Just as winning the Kuala Lumpur Photoawards opened the door to OBSCURA, my masterclass experience led to me being selected for the inaugural Southeast Asian Masterclass.  The prints and photobook from the SEA Masterclass are now on a travelling exhibition around the world, where it will continue to be shown for almost 2 years.

This in turn qualified me for the Angkor Photo Festival Workshop with Ian Teh and Sim Chiyin last year (2017), and the Invisible Photographer Asia (IPA) Photography Scholarship as well. I also had my own solo shows at Jeon-Ju Festival in South Korea and Lanskrona Foto Festival (Sweden) the same year. I’m currently applying for some residencies, and seeing where they will take me in the near future. So it snowballed into a real life-changing experience that I couldn’t have imagined back in 2015 when I first took Maggie’s class.

If you have a platform to speak to an audience of photographers about the OBSCURA masterclass, what would you tell them?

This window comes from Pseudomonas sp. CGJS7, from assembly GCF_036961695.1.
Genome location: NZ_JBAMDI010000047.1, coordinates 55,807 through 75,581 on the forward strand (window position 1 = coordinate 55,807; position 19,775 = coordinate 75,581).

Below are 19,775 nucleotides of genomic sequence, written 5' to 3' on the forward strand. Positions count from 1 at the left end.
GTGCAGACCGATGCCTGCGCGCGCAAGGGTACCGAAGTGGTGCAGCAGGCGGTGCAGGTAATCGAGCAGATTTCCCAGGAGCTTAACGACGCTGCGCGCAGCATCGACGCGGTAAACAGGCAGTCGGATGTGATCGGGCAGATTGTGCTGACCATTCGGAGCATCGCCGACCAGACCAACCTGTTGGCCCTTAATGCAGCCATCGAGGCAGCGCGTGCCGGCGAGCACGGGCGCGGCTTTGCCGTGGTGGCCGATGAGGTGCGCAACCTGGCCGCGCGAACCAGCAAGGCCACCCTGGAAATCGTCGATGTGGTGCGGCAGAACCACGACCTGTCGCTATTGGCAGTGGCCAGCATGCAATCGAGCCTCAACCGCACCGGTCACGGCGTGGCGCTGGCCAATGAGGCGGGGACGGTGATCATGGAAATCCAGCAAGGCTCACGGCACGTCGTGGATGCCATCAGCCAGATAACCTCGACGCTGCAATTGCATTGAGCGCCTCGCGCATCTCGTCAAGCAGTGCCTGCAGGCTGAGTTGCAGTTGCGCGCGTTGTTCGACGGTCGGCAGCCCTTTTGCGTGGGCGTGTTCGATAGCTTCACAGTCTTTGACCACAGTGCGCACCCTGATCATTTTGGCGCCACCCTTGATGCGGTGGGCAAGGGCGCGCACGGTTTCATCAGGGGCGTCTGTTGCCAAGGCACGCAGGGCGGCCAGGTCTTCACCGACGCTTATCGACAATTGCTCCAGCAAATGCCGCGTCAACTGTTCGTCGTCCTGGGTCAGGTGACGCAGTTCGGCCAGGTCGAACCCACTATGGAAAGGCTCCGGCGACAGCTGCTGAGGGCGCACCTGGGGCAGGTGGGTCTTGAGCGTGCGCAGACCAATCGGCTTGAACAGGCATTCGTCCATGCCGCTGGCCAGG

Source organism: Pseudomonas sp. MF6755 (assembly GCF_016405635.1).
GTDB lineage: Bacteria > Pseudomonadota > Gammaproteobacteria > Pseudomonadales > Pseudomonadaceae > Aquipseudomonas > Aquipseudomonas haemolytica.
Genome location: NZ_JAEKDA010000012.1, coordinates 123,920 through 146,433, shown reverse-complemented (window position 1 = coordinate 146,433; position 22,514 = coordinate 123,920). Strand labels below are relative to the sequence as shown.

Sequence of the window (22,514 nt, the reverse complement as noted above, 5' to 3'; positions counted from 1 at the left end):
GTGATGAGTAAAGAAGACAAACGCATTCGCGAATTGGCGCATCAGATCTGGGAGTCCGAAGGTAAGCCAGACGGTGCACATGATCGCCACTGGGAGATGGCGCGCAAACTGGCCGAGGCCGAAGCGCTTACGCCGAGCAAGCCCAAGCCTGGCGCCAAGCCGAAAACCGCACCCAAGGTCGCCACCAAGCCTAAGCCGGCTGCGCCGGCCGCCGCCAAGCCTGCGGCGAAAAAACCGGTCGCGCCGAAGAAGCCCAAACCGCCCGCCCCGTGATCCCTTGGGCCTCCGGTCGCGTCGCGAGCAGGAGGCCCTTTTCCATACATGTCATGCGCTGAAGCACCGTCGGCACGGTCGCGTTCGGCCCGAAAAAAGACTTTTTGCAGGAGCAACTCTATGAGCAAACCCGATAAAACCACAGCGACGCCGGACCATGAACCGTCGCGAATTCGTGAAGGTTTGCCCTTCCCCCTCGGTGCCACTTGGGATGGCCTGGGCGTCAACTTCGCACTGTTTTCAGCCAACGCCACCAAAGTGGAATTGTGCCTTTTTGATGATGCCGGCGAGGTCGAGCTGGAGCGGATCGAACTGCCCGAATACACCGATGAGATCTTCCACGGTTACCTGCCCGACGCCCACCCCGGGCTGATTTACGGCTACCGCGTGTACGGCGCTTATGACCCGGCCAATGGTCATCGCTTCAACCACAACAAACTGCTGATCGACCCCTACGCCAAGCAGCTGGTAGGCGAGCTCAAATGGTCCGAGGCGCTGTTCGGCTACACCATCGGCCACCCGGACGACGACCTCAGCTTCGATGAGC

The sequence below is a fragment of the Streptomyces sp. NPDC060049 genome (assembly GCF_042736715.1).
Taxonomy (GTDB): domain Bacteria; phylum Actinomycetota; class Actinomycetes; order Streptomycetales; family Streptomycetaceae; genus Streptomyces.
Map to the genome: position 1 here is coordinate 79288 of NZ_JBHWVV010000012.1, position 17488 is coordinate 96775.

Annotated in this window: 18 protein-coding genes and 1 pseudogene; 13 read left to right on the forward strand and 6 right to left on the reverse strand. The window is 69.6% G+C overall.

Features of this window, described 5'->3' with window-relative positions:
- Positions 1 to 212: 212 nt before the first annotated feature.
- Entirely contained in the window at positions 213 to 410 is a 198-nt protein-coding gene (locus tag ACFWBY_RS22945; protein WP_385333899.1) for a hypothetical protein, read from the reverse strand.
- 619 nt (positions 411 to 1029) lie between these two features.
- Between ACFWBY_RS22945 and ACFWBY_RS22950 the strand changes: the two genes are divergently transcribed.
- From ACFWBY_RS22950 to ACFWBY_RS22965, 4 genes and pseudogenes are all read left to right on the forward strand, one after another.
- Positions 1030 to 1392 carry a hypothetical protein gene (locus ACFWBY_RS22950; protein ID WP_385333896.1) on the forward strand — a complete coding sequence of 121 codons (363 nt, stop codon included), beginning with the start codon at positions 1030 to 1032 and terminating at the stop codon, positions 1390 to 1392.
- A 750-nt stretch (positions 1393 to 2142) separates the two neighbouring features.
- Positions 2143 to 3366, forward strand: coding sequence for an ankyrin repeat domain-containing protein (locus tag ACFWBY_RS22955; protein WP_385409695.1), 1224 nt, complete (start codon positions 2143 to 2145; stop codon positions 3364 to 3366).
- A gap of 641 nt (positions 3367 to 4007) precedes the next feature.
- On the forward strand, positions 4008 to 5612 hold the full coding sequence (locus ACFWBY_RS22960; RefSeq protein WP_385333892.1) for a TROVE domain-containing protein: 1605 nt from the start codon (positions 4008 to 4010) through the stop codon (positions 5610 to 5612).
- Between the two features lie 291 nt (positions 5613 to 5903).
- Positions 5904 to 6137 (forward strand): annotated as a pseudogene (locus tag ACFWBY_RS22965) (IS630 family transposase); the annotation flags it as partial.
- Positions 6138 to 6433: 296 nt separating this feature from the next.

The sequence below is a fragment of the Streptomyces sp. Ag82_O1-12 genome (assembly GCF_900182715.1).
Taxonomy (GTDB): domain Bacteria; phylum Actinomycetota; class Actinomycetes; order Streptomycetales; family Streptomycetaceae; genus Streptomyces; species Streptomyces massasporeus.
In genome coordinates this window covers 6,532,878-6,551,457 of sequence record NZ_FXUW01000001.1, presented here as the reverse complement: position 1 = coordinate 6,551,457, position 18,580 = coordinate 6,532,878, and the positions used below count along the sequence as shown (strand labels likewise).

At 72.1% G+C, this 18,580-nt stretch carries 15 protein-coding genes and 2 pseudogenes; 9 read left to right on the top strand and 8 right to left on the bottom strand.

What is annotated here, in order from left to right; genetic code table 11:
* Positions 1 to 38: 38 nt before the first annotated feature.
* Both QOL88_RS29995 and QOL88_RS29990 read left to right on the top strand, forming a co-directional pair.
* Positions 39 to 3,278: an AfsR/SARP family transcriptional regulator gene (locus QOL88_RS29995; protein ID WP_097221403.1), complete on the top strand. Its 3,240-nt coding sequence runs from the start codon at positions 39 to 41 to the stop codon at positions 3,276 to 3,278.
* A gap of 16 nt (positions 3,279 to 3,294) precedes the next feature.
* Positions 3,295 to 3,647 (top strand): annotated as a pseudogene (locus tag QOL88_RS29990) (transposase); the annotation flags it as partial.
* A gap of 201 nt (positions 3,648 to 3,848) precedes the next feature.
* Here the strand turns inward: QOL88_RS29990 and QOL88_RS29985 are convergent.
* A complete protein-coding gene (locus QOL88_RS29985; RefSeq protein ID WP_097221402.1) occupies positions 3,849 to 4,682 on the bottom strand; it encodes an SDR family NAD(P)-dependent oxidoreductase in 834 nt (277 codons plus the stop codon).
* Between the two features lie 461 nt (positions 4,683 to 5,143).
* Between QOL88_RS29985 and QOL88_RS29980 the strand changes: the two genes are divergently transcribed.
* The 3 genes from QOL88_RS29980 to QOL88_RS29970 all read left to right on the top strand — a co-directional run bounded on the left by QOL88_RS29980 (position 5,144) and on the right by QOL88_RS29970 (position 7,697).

A masterclass is not just a photography workshop. It’s a life workshop. It will help you see photography differently, instead of just as media to be consumed. Like paintings, photography is an art form, and taking a masterclass will help you practice and appreciate the art better.

You may find out more about Alvin Lau's photography work at his portfolio site and Instagram. 
To know more about OBSCURA Festival of Photography Masterclass registration, you may visit their official page here. 

1 comment: